Impact of climate change and heat stress on workers’ health and productivity: A scoping review

Elsevier, Journal of Climate Change and Health, Volume 12, 1 July 2023
Amoadu M., Ansah E.W., Sarfo J.O., Hormenu T.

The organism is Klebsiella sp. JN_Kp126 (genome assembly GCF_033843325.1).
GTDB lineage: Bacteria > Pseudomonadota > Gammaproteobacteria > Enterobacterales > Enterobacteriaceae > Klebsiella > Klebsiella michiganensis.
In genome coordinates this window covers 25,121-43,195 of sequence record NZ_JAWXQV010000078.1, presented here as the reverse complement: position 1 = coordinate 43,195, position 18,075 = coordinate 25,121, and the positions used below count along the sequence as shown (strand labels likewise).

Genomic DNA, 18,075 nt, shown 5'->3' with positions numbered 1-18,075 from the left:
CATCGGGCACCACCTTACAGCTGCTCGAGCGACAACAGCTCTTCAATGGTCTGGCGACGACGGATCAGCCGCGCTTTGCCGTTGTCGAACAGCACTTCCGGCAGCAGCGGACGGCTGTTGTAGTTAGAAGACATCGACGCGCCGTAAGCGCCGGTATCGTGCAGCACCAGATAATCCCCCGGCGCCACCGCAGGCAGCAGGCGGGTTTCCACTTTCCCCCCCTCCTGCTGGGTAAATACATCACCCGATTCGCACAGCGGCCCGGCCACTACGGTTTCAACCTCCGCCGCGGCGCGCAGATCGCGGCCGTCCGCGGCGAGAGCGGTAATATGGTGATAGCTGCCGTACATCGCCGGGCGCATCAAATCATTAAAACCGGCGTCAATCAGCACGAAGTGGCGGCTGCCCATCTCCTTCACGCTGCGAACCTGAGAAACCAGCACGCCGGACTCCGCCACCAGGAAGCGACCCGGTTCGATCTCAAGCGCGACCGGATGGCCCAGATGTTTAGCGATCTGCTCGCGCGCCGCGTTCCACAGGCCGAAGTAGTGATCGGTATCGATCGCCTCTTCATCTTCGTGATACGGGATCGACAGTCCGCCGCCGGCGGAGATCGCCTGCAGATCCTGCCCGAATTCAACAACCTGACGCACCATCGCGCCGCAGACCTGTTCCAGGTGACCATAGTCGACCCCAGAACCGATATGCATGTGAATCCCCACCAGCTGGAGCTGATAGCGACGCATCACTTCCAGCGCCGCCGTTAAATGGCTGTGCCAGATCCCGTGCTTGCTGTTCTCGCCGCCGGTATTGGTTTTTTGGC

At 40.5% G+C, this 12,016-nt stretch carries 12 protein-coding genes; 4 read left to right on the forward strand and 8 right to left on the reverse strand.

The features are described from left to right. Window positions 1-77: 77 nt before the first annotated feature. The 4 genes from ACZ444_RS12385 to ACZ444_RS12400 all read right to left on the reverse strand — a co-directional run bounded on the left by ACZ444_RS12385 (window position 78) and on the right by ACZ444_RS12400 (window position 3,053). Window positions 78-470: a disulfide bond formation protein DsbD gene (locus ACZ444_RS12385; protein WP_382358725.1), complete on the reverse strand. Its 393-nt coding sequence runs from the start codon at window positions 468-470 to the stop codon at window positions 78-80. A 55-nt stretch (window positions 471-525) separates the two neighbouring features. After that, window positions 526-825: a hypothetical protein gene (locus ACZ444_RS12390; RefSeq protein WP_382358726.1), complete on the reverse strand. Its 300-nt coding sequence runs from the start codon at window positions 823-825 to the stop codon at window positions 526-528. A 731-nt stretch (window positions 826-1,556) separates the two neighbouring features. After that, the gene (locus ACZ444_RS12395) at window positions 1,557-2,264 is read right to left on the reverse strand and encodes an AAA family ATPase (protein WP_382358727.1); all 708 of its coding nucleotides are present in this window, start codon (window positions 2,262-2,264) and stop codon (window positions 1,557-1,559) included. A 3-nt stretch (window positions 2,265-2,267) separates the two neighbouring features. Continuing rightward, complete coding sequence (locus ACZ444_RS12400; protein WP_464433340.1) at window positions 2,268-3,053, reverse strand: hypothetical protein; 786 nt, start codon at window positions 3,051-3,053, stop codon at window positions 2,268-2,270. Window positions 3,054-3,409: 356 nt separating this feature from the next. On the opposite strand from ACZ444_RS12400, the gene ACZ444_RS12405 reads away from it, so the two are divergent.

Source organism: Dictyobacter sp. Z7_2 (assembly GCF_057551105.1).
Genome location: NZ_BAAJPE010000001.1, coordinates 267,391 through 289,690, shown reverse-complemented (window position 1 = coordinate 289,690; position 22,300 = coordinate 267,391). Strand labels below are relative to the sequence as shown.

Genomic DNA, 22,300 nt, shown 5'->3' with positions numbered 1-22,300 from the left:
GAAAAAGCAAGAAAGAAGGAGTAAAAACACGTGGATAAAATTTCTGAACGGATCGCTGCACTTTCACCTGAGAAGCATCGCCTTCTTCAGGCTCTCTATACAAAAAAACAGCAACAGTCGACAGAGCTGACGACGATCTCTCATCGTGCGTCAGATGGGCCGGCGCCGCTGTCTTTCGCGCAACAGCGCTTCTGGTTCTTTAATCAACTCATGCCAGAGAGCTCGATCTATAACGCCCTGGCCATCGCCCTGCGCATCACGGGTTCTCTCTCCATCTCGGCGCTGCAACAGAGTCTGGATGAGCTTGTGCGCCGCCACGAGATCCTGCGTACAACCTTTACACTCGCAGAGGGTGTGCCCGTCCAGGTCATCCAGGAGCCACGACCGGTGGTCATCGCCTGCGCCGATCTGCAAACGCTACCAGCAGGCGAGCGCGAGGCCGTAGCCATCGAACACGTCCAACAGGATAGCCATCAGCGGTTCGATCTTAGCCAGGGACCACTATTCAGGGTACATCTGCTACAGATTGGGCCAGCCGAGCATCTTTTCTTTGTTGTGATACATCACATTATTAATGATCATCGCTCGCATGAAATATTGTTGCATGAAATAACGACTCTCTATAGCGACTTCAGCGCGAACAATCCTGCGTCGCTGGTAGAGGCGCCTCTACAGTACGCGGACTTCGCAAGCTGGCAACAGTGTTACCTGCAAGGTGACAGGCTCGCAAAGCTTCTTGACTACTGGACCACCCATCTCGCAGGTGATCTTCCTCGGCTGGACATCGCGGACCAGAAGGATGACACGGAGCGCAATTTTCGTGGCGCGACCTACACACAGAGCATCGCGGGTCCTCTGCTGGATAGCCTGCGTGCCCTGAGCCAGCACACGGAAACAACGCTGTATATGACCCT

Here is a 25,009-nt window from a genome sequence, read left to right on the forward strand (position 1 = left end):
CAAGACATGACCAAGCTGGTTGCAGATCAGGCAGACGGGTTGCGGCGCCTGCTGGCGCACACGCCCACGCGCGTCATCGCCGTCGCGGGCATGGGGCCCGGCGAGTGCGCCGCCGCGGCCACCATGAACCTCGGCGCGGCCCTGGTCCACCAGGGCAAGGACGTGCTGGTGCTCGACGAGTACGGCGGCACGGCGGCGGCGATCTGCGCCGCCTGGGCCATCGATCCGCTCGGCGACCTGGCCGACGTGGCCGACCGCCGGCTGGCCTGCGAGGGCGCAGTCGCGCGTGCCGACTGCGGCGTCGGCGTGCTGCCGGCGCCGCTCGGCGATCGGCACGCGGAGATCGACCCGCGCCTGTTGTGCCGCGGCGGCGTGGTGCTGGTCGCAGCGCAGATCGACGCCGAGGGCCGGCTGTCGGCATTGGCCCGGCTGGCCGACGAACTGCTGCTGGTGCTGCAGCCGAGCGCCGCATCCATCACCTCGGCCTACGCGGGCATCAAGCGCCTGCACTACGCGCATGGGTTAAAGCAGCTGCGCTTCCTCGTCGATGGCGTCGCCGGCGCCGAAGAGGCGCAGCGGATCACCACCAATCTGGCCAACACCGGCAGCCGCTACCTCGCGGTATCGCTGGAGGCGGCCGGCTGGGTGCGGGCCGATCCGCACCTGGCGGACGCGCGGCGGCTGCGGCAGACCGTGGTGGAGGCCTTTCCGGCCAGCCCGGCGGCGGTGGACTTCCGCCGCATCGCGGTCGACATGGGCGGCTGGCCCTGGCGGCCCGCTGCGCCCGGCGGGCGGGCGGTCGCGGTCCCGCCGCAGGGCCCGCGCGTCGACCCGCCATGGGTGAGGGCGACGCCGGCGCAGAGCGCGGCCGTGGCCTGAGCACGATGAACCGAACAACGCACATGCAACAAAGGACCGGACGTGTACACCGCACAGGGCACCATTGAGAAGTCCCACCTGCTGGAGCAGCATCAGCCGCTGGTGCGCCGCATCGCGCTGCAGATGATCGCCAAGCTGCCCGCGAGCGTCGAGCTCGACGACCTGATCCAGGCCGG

Background: There are indications that heatwaves will be intensified in duration, frequency and magnitude and will pose threats to the livelihoods and health of the global working population. The purpose of this scoping review was to map evidence regarding occupational heat stress risk factors, their impact on workers’ health and productivity, and potential adaptation measures. Methods: Keywords reflecting climate change, heat stress, health, productivity and adaptation strategies were used for searches in PubMed, PubMed Central, Scopus and Web of Science. Manuscripts that focused on heat adaptation, health and productivity outcomes of heat exposure among working populations were considered eligible for this review, while reviews, preprints and papers focused on the general population were excluded. Results: The evidence suggests that gender, age, pre-shift dehydration, piece-rate payment, poor access to sanitation facilities, use of inappropriate personal protective equipment, physically demanding work, high workload, low job control, and high temperatures are risk factors for heat-related illness, dehydration, kidney diseases and mental distress. Specific working populations including migrants, pregnant women, and children were found to be extremely vulnerable to heat stress. The review identified that frequent intake of fluids, resting under shade or in cooling facilities, changing work hours, and increased electrolyte intake were used as adaptation measures. Conclusion: Measures targeting adequate hydration, self-pacing, work-rest regimes, provision of shade and appropriate sanitation facilities need to be matched with improved psychosocial work conditions such as optimal work hours, job autonomy and control, and social supports to ensure safe working conditions in changing climates.